Skip navigation

About two months ago I wrote an article on the Sun Ultra 10, a workstation from the late 1990s. This time we’re going to take a look at the first machine in the Sun Ultra line, the Sun Ultra 1 which launched in 1995.

Before we get into the article though I wanted to point out that I could not get this particular example to display and thus could not acquire some of the finer details or system specs. Also, as I’ve stated prior, I have very little experience with workstation type PC’s and thus will not be able to go into as much detail or specifics on various components. Please consider this article more of a simple overview and look into the internals of a Sun Ultra 1 case.

The Sun Ultra 1 uses a fairly compact desktop style case. Looking at the front you may be a little confused as to why there are no drives or maybe presume they are located under the holed grate which perhaps acts as a cover. Next to the Ultra 1 logo there is a green LED power light.

Turning the case to the side reveals that the drive bays are actually on the side of the computer. There is a floppy disk slot carved into the case of the computer intended for a standard 1.44MB floppy drive and a standard 5 1/4 drive bay on top generally occupied by a CD-ROM drive or a tape drive.

The keyboard for this PC is very similar to the one I have for the Sun Ultra 10 with a few differences, namely there is no individual LED lights on the top. Like the many Apple keyboards the Sun keyboard also has a connector on it for attaching a mouse. This keyboard is a little beat up with a cap missing but it feels like a fairly solid and heavy keyboard.

Here is the rear of the Ultra 1. Starting on the left we have two standard 3-pin power connectors, female and male, as well as a power switch that can be used to turn the Ulta 1 on and off. Moving to the right and ignoring the connector on top for now, the first port we come across is a parallel port and next to it is the keyboard/mouse port. The port above these built-in connectors is an expansion slot currently occupied by the video card.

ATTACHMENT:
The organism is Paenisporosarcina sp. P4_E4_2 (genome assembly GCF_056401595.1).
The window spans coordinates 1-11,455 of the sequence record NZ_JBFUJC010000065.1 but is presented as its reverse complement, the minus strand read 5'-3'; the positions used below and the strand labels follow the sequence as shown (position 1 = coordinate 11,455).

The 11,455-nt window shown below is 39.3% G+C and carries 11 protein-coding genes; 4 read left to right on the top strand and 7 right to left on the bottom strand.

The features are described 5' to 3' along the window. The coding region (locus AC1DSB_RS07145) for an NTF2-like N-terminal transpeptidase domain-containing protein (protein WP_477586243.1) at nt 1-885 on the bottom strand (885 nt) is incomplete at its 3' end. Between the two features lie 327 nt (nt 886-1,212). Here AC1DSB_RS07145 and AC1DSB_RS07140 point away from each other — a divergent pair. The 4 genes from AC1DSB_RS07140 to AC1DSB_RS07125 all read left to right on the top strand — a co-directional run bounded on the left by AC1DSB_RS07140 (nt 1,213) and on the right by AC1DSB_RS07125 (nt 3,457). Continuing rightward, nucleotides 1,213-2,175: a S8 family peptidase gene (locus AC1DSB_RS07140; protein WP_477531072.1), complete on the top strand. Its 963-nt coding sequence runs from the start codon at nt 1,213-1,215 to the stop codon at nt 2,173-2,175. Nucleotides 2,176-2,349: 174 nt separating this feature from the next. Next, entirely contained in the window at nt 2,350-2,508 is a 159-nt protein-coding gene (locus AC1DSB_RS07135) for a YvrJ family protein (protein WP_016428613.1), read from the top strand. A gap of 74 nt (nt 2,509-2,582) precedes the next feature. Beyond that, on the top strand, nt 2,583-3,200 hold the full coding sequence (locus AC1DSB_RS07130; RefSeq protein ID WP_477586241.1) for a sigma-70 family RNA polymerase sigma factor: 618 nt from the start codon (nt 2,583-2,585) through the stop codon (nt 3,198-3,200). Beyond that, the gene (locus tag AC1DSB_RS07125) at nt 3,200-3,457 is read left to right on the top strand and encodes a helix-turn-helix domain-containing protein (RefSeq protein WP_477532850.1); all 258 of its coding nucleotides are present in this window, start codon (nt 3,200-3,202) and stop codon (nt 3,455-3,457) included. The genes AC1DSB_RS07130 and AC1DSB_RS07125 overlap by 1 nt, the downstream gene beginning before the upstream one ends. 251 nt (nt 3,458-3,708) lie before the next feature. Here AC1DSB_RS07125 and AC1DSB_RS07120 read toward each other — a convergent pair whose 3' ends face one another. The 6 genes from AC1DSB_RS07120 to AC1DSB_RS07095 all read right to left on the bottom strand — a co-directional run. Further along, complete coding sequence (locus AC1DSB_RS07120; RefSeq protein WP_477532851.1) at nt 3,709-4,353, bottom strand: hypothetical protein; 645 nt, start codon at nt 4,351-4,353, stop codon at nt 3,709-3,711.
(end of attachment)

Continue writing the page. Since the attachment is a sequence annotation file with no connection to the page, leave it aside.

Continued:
To the right of the Keyboard/Mouse port is the AUI port or (Attachment Unit Interface), which according to the internet is apparently an interface between the network interface card and the ethernet cable. To the right of the AUI is the TPE (Twisted Pair Ethernet) Ethernet port. Above these ports are two serial ports labeled A and B.

Lastly to the right of the AUI and TPE ports is an external SCSI connector and four audio jacks. The four jacks from left to right are Headphones, Line Out, Line In and Microphone. Above these are two more slots for optional expansion cards.

Opening the case is a pretty easy process through the screws are interesting and have little springs on them. I’ve seen this before but not often on simple case screws.

Here is the Ultra 1 with the top of the case removed.

The upper right hand of the case has room for two hard drives. This example has two Seagate ST32155WC SCSI hard drives. These are server grade 2.1GB drives.

Now to look at the board itself and see if we can identify some parts.

1 ) CPU – The CPU area is covered by a plastic shield which I suppose acts as a sort of dust shield. Under the plastic is the CPU itself which is configured in a pretty common configuration for the time with a small black heatsink and small fan screwed on top. The CPU is a 64-bit Sun UltraSPARC processor, though since I haven’t removed the heatsink, boot to an OS or find a model tag I have no idea of the speed. Ultra 1’s came stock with CPU speeds of 143MHz, 167MHz and 200MHz, I suspect this example is the 143MHz model since the service ID tag has “140” within the ID which I’m guessing corresponds to the 143MHz model number.

The four screws that hold on the plastic shroud also hold the CPU fan to the heatsink. Also under the shroud are a number of tall back chip heatsinks that seem to be working to cool a number of chips located around the CPU. I’m guessing these chips are the 512KB of L2 cache for the CPU but I am unsure. On my Ultra 1, three of these heatsinks were extremely loose, one falling completely off the chip, and required some new thermal adhesive.

2 ) RAM – The Ultra 1 can accept up to a whopping 1GB of 60ns ECC RAM via eight slots. From my understanding the RAM is somewhat non-standard and is about the tallest I’ve ever seen RAM be. The RAM must be installed in pairs and the memory slots do use a special lever on the sides to secure and release the individual RAM modules.

3 ) The Ultra 1 has three SBus slots. These are Suns high-speed bus slots for connecting things like the video card. This model has three SBus connectors but some “E” models only had two SBus slots with an additional UPA slot (Ultra Port Architecture) for high bandwidth video cards.

The Ultra 1 unlike the later Ultra 10 does not have built-in video capabilities. The most common video card that seems to of come installed with the Ultra 1 is this card below from LSI. This card, like most Sun workstation video cards, uses a DB13W3 video connector so you will need a Sun DB13W3 to standard VGA connector adaptor. Make sure the adaptor is wired for Sun computers since Silicon Graphics workstations use the same style connector but are wired different.

This video card interfaces via one of the three SBus connectors on the motherboard.

I do not know the specifics of this card but it is a little odd as I’ve never seen a video card with LSI chips before this one. Also on the card are the names of various individuals, presumably the designers, but two of these names are crossed out. Was there some kind of falling out on the design team?